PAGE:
World Academy of Carpatho-Rusyn Culture

HOME ORGANIZATION PUBLICATIONS EVENTS AWARDS THE RUSYNS DIRECTORY CONTACT


Lemko Region

Lemko Region — name for Rusyn-inhabited territory in present-day southeastern Poland. It refers to an area encompassing about 250 villages, at least 50 percent of whose inhabitants (and usually much more) were Rusyns at the outset of the twentieth century. The territory itself is only about 25 to 50 kilometers wide and is bordered along its entire length in the south by the crests of the *Carpathian Mountains, which coincide with the present-day Polish-Slovak border. In the west, the Lemko Region begins near the Tatra mountain range and stretches eastward for about 140 kilometers. There is no concensus regarding its eastern boundary: according to linguistic and ethnographic criteria that boundary lies somewhere between the Oslawa and Solinka rivers; according to criteria put forth by political activists, the boundary is the upper San River, i.e., the present-day Polish-Ukrainian border (see Ethnography; Language). The Lemko Region was until 1918 part of the Austrian Habsburg province of Galicia, specifically the southern parts of the *districts of Nowy Sacz, Grybow, Gorlice, Jaslo, Krosno, Sanok, Lesko, and a very small portion (four villages) of Nowy Targ (see Map 9). Presently, this area falls within two palatinates in Poland: the southeastern corner of Malopolskie (parts of the Nowy Targ, Nowy Sacz, and Garlice districts/powiaty) and far southern Podkarpackie (parts of the Jaslo, Krasno, Sanok, and Ustrzyki Dolne districts).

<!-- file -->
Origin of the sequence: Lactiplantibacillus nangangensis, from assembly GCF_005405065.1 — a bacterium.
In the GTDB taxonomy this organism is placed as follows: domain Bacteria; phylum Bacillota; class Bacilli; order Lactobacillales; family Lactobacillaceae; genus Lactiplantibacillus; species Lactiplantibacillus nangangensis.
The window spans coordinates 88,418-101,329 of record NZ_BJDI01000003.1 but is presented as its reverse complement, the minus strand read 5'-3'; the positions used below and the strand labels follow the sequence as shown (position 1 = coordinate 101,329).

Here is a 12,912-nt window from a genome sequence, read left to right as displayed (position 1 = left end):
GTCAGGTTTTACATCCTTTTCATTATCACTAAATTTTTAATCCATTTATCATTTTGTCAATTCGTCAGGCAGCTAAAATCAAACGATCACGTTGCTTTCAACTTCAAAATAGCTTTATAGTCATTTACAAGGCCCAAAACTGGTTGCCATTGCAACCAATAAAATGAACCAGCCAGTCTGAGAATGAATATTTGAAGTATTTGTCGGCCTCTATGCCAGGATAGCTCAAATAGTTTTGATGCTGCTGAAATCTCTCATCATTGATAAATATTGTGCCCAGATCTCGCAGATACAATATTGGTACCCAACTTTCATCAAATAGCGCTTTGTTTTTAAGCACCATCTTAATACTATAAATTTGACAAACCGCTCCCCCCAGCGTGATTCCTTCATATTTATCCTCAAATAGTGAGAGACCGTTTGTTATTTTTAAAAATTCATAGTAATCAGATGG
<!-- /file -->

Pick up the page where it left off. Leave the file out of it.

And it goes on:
The term Lemko Region (Rusyn: Lemkovyna/Lemkovshchyna) has never had official status in whatever state has ruled the area. Of recent origin, it began to be used only at the outset of the twentieth century, when the local Rusyn population first began to refer to itself as Lemkos. The entire Lemko population was resettled and forcibly deported between 1945 and 1947, so that at present only about 20,000 returnees and their descendants live in villages scattered throughout the area. Nevertheless, the term Lemko Region, in the sense of all the villages where Lemko Rusyns had lived before 1945, continues to be used in publications and by organizations that promote historical and civic Lemko interests. Ukrainian popular and scholarly writings also refer to the Lemko Region (Ukrainian: Lemkivshchyna), although they include as well what they consider to be the “southern” Lemko Region, that is, the Rusyn-inhabited *Presov Region in Slovakia.

Bibliography: Bohdan Struminsky, “The Name of the Lemkos and of their Territory,” in Jacob P. Hursky, ed., Studies in Ukrainian Linguistics in Honor of George Y. Shevelov/Annals of the Ukrainian Academy of Arts and Sciences, XV (New York, 1981-83), pp. 301-307; Bohdan Strumins’kyi, “Nazva liudei i kraiu,” in idem, Lemkivshchyna: zemlia—liudy—istoriia—kul’tura, Vol. I (New York, Paris, Sydney, and Toronto, 1988), pp. 11-86.

Paul Robert Magocsi

Entry courtesy of Encyclopedia of Rusyn History and Culture.
http://www.uoftbookstore.com/online/merchant.ihtml?pid=137163&step=4

 Copyright © 2013